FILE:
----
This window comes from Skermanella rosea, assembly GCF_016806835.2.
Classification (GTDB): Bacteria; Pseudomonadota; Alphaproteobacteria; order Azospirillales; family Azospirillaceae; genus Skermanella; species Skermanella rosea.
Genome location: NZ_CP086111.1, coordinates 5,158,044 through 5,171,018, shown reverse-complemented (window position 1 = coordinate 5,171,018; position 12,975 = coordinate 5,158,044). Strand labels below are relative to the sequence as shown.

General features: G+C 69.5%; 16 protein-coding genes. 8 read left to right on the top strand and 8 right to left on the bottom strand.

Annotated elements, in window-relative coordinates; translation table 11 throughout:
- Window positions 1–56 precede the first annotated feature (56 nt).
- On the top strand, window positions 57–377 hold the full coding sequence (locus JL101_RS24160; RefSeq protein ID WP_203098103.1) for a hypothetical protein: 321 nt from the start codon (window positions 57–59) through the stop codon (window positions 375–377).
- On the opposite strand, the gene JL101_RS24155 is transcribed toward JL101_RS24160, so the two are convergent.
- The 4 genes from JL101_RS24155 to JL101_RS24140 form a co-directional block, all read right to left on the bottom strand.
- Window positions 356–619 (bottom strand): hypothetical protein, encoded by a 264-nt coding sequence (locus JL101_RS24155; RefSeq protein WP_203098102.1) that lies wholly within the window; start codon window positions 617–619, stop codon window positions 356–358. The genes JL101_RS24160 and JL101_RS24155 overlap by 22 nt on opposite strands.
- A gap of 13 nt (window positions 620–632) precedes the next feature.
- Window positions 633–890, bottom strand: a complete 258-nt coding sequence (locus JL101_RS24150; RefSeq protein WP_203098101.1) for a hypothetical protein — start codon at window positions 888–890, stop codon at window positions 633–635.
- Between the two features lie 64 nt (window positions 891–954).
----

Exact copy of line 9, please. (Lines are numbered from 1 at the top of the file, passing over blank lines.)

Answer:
- The 4 genes from JL101_RS24155 to JL101_RS24140 form a co-directional block, all read right to left on the bottom strand.